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Keeping 920th Rescue Warriors connected

PATRICK AIR FORCE BASE, Fla. – (Left to right) Master Sgt. Michelle St. Laurent, 920th Communications Flight radio frequency transmission section chief, Senior Master Sgt. Timmy Gray, 920th CF superintendent, Col. Jeanne Bisesi, 920th Mission Support Group commander, and Mr. James Bailey, 920th CF network system administrator, stand in front of an A-10 Thunderbolt II aircraft, Feb. 4, here.  St. Laurent and Bailey were recognized for their responsiveness and outstanding communications support for the visiting A-10 Thunderbolt II crew.  (Courtesy photo)

PATRICK AIR FORCE BASE, Fla. – (Left to right) Master Sgt. Michelle St. Laurent, 920th Communications Flight radio frequency transmission section chief, Senior Master Sgt. Timmy Gray, 920th CF superintendent, Col. Jeanne Bisesi, 920th Mission Support Group commander, and Mr. James Bailey, 920th CF network system administrator, stand in front of an A-10 Thunderbolt II aircraft, Feb. 4, here. St. Laurent and Bailey were recognized for their responsiveness and outstanding communications support for the visiting A-10 Thunderbolt II crew. (Courtesy photo)

PATRICK AIR FORCE BASE, Fla. -- In today's advanced networked communications systems, the demand to deliver accurate, real-time information over secure data links is critical to every Air Force mission.

Tasked with responsibility for search and rescue during hostile military operations, civilian SAR and humanitarian/disaster relief operations support, the 920th Rescue Wing here plays a vitally important role in the Air Force Reserve. Their global mission - to save lives - relies on many highly trained personnel, including a small team of communications experts from the 920th Communications Flight here. 

Supporting more than 1,200 reservists across the wing, the 920th CF maintains communications mission readiness by acquiring, placing and configuring thousands of communications assets, including telephones, computers, radios, cell phones and other services for the wing, said Senior Master Sgt. Tim Gray, 920th CF superintendent.

Keeping pace with the unprecedented complexity of today's communications technology gives the 920th Rescue Warriors the ability to deliver vital information from command and control centers to Airmen and their allies globally, providing them strategic and tactical advantages in the fight to save lives.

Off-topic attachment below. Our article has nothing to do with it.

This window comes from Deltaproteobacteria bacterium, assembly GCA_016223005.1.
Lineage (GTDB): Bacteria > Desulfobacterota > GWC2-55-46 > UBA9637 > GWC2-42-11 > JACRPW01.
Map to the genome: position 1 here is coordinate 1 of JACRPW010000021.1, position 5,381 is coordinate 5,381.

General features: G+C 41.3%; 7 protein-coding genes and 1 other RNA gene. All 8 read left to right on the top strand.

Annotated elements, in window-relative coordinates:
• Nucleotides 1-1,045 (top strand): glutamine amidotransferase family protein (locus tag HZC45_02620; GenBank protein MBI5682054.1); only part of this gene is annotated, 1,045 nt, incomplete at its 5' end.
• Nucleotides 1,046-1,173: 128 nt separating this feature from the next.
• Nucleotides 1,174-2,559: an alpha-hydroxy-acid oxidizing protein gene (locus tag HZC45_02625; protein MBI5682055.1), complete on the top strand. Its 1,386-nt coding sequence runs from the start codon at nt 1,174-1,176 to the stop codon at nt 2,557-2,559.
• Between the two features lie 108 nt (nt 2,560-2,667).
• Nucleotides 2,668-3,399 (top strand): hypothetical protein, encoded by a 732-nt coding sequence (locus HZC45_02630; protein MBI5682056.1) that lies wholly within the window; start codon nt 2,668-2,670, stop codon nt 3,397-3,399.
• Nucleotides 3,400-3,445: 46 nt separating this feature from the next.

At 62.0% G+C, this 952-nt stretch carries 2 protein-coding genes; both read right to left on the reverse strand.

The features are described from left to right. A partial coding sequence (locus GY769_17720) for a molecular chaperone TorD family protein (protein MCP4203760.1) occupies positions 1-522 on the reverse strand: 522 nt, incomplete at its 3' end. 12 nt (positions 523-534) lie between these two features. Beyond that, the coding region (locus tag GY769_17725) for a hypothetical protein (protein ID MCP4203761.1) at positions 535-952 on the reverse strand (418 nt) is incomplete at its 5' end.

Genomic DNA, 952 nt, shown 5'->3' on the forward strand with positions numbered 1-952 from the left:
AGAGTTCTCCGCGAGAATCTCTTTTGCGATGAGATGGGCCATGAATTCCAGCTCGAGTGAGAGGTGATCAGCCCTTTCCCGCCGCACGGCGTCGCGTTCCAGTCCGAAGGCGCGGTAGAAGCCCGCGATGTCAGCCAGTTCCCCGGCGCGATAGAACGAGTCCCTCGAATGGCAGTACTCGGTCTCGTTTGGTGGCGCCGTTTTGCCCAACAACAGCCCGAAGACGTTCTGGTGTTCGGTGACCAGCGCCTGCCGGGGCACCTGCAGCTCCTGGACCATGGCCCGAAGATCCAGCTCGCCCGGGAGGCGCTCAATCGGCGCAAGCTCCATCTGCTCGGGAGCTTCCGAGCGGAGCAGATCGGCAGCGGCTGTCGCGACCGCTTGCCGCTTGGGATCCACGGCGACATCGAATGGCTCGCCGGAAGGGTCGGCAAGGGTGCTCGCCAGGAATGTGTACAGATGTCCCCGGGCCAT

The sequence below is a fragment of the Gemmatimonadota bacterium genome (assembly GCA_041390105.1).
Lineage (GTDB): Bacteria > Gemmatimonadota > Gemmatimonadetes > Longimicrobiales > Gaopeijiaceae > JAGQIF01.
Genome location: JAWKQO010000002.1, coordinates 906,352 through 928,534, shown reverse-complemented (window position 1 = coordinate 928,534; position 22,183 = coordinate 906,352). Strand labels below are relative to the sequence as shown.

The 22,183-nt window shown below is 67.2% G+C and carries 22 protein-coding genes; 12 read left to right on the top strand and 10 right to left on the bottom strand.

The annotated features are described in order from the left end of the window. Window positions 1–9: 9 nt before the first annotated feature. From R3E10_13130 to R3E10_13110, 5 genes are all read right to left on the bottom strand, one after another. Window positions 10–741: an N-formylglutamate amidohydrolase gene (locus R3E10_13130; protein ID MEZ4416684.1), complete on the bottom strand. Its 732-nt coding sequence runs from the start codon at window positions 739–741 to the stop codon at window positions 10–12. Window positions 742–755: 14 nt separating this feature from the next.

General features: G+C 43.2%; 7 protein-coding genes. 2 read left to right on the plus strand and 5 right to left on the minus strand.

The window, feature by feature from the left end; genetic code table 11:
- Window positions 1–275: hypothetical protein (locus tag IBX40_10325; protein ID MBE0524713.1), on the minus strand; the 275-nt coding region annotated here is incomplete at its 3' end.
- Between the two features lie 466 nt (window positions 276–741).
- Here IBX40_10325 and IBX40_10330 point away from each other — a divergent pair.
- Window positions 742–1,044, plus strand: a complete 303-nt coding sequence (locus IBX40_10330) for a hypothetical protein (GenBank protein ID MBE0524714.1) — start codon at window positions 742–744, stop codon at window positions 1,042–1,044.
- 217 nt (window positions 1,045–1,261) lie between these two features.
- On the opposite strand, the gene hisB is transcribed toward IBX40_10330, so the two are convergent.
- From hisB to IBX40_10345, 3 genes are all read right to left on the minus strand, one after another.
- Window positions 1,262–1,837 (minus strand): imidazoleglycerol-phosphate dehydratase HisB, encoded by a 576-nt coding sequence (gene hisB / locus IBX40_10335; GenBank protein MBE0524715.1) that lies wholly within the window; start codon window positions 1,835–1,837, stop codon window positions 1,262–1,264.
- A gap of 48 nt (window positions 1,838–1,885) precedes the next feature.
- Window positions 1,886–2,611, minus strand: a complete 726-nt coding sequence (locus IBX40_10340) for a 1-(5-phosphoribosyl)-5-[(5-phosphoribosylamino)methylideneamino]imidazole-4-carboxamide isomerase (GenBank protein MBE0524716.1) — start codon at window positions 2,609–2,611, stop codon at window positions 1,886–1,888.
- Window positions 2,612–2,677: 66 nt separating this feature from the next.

"They are essential to providing communications to the entire Rescue Wing here and abroad," said Capt. Bruce Schwartz, 920th CF commander.

When faced with a communications issue anywhere in the 920 RQW, help is just a click away with the "Help Desk" computer icon, which quickly reports trouble with the web, network, hardware, software, telephones or cyber threats - all of which impact mission effectiveness. The Help Desk easily generates "trouble tickets" and the 920 CF handily resolves an average of 50 issues per week, Gray said.

With a cadre of only eight members during the week and 36 during a Unit Training Assembly, Gray said thousands of communications tasks are managed each year. 
 
"Some tickets are resolved as quickly as 15 minutes, but others can take up to four hours to complete," Gray said.

Comprising many functions, the 920 CF is responsible for client systems such as the Communications Network shop (which ensures that computer hardware and software are installed and functioning correctly, including standard voice, data, video network and cryptographic client devices), Radio Frequency Transmission Systems (which oversee wireless radio and satellite systems to include encryption transmission devices and intrusion detection systems in a fixed and deployed environment), Knowledge Management (which oversees the wing SharePoint, information assurance, publications and forms, records management, wing directory and the mail room), and Quality Assurance (which ensures compliance to Air Force standards for all communications work).

Not only do they support equipment belonging to the wing, the 920th CF goes out of their way to help other units in need.

"We had some A-10s here a while back, and two people from my shop were recognized for giving the crew a lot of extra help," said Gray.
 
Gray said Master Sgt. Michelle St. Laurent, RF Transmission section chief, and Mr. James Bailey, Network System Administrator, helped  a visiting A-10 Thunderbolt II crew connect computers and set their LMRs channels.

"They do a good job," said Gray, who is a 25-year reservist who hails from Gulf Breeze, Florida.